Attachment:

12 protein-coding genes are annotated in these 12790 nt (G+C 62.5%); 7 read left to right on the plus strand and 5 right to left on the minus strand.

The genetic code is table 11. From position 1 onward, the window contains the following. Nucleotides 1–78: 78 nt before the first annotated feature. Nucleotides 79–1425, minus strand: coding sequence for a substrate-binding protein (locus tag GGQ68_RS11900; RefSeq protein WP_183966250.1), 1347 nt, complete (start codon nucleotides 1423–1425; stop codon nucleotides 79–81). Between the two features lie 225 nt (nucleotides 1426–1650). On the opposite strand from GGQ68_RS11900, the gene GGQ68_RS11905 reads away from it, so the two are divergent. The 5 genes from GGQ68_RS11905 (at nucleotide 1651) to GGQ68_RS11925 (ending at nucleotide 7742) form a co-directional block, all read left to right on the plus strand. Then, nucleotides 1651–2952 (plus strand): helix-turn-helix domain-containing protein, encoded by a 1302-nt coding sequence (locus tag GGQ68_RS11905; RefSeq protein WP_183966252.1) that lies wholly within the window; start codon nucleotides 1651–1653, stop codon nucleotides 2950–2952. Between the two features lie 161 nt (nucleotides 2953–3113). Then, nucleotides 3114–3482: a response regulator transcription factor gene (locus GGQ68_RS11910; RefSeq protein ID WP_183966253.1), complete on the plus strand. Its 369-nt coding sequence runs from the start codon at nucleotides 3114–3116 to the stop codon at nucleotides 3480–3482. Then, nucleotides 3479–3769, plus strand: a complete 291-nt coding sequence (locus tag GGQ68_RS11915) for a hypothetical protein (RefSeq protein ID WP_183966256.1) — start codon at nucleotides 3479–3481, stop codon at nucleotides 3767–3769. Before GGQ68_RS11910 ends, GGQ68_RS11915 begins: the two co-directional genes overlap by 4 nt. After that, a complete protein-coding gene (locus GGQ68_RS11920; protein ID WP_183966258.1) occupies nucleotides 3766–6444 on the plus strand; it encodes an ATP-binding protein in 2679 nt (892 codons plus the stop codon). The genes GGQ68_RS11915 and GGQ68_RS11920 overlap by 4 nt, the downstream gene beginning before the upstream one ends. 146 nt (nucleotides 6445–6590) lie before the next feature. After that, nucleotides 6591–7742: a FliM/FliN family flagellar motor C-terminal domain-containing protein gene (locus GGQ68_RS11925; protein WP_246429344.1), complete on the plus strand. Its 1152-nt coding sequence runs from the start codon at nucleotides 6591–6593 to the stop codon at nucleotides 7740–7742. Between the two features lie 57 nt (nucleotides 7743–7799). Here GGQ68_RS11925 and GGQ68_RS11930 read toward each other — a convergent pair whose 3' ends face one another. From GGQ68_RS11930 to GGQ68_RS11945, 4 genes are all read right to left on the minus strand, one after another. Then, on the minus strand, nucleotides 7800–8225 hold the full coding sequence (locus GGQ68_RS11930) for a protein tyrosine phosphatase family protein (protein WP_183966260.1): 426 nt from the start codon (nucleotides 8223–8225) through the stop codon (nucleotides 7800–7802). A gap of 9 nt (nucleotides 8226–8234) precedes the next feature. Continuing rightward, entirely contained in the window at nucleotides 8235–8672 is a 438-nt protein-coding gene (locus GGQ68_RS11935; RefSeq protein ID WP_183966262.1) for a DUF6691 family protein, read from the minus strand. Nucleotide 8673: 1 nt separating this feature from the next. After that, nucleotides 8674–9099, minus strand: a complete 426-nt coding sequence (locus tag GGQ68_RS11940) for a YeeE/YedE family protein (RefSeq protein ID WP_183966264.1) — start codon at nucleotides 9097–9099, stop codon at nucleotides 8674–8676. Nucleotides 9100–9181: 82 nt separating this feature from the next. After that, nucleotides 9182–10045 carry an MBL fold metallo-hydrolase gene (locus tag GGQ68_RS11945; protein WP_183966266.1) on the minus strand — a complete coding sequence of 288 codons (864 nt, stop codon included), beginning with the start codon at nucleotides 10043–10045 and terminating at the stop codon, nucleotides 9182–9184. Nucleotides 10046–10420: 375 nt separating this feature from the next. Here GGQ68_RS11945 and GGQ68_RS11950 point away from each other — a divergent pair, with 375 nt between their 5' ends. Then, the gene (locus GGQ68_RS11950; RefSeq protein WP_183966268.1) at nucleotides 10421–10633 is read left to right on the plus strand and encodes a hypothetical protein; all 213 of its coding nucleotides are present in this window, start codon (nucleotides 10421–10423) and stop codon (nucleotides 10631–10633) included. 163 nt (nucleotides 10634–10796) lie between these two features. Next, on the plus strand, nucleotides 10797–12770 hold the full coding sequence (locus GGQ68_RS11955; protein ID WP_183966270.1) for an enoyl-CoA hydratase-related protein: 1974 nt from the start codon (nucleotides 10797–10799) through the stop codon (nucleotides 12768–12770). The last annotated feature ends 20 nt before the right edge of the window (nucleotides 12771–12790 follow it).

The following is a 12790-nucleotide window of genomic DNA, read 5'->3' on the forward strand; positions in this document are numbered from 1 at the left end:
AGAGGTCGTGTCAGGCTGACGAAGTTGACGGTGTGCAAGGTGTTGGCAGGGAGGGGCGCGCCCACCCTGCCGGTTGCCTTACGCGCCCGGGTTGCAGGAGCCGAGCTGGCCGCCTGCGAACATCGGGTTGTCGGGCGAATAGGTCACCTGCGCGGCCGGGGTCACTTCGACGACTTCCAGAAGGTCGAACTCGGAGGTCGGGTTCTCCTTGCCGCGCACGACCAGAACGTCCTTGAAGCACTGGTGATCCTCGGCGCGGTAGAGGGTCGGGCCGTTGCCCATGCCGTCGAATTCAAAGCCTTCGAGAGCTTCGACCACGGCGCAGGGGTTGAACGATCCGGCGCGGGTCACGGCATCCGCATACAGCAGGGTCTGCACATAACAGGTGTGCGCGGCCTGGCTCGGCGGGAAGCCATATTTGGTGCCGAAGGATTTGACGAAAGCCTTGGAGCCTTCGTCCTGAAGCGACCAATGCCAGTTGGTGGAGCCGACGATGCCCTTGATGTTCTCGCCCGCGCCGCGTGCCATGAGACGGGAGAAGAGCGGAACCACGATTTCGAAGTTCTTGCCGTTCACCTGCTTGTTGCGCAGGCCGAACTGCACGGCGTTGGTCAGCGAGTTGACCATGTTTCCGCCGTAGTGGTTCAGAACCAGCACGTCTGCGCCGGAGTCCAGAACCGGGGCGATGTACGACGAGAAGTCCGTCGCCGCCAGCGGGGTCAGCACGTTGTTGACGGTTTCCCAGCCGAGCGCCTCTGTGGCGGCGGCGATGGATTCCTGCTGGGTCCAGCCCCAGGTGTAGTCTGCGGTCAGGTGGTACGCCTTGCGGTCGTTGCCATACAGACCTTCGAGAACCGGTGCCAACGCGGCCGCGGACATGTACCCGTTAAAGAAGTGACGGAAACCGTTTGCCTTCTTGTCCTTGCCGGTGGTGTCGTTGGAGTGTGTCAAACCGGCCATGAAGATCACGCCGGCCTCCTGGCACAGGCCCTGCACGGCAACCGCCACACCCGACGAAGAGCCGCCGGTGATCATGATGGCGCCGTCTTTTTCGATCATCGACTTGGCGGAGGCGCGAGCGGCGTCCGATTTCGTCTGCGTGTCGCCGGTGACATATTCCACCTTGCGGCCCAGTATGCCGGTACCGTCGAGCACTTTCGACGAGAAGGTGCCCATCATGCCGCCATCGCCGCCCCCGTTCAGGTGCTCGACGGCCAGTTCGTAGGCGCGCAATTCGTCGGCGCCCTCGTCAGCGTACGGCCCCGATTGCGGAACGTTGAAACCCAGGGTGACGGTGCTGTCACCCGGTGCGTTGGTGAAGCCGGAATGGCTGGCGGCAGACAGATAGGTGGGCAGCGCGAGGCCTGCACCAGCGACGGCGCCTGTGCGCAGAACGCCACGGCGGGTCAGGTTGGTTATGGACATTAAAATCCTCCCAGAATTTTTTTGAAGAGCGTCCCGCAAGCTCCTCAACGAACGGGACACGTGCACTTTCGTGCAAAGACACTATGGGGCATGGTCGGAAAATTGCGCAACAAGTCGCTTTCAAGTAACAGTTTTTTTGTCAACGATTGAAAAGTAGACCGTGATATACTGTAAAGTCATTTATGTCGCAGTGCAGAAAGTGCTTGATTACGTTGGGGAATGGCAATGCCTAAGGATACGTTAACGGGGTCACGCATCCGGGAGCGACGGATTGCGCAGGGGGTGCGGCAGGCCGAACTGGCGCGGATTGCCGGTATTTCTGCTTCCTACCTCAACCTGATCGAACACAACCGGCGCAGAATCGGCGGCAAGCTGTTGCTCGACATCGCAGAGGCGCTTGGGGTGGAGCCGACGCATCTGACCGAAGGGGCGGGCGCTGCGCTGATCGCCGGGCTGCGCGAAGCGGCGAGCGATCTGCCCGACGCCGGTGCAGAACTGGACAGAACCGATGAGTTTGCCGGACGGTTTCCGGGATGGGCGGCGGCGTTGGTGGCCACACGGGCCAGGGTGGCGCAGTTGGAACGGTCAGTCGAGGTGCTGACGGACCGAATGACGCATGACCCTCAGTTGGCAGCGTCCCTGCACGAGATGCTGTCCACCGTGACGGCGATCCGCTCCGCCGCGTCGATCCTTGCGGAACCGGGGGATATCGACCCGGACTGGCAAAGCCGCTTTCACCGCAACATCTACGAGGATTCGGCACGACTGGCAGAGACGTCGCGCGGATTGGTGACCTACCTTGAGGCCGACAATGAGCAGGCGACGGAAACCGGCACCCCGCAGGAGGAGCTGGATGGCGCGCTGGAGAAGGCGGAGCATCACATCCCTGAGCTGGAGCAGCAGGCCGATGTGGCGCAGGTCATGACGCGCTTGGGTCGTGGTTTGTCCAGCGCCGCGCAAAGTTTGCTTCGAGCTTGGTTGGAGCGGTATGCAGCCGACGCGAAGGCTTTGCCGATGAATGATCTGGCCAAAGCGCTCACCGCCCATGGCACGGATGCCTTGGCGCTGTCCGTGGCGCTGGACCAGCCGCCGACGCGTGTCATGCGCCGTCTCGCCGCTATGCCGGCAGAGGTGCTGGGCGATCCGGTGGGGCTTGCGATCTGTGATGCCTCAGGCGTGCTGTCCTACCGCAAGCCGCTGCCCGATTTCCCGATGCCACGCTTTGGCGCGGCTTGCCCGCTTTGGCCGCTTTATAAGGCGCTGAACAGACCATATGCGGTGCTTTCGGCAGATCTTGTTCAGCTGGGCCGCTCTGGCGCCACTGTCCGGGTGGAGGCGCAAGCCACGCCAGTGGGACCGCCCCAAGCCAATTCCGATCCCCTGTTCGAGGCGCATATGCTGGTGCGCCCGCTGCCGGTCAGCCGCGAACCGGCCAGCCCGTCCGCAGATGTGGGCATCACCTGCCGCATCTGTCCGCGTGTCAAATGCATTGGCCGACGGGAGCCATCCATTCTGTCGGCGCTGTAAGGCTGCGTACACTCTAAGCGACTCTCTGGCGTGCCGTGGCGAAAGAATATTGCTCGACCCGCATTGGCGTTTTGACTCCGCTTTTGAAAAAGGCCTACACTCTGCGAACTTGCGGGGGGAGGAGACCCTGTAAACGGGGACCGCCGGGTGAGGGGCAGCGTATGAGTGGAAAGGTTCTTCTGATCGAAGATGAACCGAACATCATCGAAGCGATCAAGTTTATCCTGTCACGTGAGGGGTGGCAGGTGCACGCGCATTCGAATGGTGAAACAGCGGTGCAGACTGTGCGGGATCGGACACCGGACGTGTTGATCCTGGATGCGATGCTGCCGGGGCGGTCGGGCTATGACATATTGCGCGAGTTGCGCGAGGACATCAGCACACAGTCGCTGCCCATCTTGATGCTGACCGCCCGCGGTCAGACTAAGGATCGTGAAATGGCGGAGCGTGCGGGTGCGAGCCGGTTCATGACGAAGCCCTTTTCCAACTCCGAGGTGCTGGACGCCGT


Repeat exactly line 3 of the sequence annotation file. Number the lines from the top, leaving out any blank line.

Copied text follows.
The following is a 12790-nucleotide window of genomic DNA, read 5'->3' on the forward strand; positions in this document are numbered from 1 at the left end: